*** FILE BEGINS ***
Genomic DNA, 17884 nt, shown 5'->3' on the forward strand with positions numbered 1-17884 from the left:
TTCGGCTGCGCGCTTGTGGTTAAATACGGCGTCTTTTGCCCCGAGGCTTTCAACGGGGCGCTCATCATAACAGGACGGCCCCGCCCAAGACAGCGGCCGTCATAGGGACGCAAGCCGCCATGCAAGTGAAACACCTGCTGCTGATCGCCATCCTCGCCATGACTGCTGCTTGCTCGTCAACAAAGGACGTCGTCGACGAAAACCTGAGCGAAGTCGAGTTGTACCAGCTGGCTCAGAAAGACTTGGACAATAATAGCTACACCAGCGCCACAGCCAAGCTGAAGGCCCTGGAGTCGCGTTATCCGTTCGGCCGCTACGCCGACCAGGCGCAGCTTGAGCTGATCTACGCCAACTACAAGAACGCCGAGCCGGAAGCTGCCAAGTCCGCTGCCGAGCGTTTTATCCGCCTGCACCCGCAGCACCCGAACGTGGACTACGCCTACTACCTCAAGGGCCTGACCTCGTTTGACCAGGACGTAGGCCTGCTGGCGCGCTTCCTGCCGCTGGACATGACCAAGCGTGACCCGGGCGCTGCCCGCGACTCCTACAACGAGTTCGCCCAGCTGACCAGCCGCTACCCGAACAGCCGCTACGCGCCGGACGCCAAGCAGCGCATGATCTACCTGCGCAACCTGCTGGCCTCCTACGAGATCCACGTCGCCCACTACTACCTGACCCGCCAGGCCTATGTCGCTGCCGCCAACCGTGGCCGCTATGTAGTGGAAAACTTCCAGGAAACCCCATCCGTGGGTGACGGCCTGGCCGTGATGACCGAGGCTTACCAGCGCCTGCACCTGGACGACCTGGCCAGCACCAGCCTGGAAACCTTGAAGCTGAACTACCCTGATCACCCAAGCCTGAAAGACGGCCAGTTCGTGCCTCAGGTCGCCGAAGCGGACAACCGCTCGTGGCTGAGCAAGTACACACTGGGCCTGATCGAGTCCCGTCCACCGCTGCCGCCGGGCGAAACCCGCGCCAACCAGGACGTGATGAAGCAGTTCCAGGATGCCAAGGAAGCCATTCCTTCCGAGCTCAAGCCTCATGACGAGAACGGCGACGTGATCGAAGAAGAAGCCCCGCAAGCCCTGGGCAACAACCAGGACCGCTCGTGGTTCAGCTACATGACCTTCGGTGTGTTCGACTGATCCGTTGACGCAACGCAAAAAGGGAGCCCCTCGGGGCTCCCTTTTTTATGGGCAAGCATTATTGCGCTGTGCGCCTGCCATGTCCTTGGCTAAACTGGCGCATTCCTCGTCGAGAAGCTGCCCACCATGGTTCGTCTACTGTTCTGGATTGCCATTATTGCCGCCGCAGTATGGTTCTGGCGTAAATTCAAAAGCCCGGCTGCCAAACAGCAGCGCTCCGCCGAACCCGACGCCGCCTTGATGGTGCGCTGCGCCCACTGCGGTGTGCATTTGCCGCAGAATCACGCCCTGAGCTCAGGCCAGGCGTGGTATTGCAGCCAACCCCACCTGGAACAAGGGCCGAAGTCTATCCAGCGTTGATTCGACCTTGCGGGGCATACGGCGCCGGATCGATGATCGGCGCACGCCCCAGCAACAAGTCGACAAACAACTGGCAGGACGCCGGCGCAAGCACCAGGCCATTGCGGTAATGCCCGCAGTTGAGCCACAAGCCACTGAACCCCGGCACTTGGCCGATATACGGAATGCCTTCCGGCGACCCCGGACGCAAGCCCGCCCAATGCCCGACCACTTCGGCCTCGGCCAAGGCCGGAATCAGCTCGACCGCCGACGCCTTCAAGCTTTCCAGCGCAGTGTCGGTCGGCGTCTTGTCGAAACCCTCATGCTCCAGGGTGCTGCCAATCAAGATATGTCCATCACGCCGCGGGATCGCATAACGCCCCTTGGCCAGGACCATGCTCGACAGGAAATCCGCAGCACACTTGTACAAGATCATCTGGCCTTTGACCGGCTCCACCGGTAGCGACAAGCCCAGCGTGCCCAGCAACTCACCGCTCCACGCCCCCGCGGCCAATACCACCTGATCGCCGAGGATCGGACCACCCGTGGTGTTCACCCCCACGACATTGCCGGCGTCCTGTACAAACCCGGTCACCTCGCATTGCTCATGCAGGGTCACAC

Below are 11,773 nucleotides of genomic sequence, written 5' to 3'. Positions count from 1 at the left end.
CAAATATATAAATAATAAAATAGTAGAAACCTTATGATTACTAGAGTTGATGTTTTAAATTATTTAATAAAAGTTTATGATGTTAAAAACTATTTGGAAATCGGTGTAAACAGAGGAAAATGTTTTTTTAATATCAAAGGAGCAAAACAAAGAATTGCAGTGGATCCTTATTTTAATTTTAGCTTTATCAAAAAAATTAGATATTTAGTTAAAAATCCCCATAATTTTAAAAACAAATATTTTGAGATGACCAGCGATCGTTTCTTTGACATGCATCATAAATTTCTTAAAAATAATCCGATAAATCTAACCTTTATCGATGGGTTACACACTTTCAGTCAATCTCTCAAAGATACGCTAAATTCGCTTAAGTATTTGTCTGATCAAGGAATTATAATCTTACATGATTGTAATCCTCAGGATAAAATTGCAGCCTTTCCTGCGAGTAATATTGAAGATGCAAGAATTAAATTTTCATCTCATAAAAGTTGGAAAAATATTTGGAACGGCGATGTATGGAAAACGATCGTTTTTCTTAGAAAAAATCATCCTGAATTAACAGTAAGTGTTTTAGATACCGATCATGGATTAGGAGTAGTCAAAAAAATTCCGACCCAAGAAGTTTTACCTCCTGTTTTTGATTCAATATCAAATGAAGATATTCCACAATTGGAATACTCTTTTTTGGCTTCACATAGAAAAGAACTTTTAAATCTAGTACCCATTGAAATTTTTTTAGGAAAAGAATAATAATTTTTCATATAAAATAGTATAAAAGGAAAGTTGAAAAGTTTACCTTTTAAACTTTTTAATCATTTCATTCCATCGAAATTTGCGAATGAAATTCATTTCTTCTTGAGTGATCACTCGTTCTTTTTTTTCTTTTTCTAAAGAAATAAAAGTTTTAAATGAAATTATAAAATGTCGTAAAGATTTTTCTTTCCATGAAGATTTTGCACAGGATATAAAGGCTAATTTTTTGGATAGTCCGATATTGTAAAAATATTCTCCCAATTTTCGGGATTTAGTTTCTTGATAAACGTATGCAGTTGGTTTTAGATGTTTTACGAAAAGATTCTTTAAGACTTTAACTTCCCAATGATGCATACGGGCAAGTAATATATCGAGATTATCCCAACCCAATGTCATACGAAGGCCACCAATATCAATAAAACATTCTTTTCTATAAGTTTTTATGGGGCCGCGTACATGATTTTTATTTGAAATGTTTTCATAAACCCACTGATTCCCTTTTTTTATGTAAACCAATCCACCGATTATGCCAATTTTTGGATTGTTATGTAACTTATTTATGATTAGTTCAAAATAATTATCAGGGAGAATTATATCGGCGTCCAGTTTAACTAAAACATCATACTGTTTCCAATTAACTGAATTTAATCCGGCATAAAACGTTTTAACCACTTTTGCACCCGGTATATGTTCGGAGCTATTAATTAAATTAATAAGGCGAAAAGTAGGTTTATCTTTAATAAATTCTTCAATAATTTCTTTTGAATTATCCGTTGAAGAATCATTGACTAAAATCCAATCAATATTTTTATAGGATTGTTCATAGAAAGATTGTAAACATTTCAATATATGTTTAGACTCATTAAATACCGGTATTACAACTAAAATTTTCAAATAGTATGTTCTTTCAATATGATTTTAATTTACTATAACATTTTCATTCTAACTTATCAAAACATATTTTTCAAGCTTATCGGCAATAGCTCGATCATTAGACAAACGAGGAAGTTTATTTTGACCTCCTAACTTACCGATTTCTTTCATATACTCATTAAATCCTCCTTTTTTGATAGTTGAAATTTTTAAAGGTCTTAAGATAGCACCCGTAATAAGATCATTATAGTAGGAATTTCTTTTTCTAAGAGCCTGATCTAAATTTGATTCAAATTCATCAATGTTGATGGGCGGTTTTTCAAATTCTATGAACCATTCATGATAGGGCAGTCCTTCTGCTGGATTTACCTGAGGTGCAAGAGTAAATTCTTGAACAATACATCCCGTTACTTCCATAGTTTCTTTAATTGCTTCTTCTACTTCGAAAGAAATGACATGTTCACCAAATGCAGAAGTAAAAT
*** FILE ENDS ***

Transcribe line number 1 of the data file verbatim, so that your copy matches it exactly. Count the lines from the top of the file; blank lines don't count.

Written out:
Genomic DNA, 17884 nt, shown 5'->3' on the forward strand with positions numbered 1-17884 from the left: